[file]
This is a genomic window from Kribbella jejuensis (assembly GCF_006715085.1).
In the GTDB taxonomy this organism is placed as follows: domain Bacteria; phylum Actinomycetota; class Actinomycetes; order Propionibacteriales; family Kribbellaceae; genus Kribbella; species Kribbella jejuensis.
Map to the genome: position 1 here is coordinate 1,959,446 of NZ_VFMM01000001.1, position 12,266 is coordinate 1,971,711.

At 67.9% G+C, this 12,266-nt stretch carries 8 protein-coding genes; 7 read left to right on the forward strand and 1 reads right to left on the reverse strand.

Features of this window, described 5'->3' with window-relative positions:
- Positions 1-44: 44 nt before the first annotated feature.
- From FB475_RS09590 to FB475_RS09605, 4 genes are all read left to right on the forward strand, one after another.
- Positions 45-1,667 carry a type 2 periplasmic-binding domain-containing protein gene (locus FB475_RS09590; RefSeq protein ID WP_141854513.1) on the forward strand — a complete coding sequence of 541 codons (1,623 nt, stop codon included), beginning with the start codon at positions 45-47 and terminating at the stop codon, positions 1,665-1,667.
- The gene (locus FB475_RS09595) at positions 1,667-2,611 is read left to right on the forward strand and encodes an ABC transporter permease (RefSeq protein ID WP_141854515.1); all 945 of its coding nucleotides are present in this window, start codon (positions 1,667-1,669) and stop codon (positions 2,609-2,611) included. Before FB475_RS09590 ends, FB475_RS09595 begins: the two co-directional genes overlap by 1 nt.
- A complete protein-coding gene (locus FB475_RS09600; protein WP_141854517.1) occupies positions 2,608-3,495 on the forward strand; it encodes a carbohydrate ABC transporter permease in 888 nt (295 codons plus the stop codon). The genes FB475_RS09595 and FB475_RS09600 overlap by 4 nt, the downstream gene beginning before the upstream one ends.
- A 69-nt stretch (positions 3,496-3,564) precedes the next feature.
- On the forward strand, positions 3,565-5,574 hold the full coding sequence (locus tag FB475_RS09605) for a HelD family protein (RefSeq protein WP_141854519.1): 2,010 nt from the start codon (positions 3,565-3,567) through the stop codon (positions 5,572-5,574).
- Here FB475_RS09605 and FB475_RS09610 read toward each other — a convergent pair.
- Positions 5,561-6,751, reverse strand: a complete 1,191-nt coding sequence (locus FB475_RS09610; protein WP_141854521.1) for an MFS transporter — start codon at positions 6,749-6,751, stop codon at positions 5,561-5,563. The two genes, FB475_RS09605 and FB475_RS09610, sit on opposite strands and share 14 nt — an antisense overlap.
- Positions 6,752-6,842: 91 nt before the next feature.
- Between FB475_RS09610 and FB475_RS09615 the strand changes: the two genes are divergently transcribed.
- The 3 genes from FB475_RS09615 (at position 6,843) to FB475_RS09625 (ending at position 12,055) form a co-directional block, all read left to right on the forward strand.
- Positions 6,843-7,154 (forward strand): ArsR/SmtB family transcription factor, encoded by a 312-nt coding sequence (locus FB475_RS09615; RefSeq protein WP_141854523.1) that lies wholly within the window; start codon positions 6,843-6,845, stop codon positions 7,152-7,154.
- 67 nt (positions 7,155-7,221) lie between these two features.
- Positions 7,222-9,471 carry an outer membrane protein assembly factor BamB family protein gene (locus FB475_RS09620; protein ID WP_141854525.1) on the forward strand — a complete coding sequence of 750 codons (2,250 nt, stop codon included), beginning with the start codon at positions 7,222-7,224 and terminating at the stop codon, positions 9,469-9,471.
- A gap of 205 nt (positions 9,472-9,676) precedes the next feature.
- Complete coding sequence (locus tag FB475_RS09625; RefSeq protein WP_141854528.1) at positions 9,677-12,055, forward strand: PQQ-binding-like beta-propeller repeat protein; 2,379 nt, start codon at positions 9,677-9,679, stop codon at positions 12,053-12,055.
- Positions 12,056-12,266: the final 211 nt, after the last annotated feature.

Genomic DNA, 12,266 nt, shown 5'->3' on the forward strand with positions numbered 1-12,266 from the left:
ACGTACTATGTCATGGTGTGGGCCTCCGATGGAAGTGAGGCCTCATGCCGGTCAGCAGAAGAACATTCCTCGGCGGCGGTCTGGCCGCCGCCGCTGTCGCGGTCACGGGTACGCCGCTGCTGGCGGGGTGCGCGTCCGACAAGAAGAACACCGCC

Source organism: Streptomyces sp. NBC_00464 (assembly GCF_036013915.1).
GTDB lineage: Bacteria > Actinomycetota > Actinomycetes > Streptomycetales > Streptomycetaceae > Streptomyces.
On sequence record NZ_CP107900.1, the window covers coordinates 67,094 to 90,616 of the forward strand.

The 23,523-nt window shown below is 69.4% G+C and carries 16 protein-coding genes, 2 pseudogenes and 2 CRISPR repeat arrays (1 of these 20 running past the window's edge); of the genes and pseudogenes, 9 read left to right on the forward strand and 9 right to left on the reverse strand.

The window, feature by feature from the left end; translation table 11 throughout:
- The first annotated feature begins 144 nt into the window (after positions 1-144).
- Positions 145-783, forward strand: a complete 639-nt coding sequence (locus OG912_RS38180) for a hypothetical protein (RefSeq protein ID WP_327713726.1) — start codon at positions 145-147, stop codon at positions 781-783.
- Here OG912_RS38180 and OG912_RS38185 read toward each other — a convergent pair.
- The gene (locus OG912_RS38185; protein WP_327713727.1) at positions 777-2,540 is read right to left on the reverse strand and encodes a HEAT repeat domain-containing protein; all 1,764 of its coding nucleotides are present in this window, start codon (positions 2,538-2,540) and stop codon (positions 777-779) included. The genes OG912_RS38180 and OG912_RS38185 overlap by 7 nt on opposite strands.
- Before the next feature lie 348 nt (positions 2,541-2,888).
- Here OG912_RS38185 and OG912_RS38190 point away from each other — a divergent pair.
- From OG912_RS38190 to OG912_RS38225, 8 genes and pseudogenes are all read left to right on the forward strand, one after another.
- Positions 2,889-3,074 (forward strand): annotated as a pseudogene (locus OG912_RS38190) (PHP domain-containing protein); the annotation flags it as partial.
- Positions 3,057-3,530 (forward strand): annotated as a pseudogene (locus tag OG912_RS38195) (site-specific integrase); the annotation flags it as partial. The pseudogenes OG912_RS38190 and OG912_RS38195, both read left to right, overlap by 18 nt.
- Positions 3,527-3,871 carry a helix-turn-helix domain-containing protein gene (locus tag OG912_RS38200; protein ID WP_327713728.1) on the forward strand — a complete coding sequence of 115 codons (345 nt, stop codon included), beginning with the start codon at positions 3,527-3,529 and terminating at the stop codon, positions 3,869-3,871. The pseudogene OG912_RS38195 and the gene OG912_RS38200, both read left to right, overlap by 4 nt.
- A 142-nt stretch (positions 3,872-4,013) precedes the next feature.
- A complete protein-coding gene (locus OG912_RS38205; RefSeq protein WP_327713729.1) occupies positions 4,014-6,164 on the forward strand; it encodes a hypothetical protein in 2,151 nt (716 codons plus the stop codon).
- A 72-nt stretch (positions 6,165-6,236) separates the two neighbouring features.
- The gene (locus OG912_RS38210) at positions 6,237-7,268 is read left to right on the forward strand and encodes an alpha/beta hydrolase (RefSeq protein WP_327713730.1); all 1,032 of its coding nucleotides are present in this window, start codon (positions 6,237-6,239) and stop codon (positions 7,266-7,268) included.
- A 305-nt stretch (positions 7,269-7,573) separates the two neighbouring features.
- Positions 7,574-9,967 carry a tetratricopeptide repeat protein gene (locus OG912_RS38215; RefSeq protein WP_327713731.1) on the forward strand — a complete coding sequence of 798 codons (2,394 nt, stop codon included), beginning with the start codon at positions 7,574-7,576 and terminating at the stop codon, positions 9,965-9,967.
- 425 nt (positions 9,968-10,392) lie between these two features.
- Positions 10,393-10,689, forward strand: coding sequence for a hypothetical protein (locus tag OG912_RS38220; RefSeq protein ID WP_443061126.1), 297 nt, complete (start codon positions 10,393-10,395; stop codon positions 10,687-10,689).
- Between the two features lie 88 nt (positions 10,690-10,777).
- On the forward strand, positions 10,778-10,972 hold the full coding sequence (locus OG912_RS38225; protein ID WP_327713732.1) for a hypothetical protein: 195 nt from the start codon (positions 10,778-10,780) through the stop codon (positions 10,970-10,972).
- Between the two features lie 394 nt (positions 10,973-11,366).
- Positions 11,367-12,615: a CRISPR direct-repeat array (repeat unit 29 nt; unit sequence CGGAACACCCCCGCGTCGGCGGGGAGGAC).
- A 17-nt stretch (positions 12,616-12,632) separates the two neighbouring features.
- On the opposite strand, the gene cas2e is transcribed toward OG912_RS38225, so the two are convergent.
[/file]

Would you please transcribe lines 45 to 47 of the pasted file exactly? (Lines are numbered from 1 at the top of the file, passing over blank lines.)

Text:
- A 305-nt stretch (positions 7,269-7,573) separates the two neighbouring features.
- Positions 7,574-9,967 carry a tetratricopeptide repeat protein gene (locus OG912_RS38215; RefSeq protein WP_327713731.1) on the forward strand — a complete coding sequence of 798 codons (2,394 nt, stop codon included), beginning with the start codon at positions 7,574-7,576 and terminating at the stop codon, positions 9,965-9,967.
- 425 nt (positions 9,968-10,392) lie between these two features.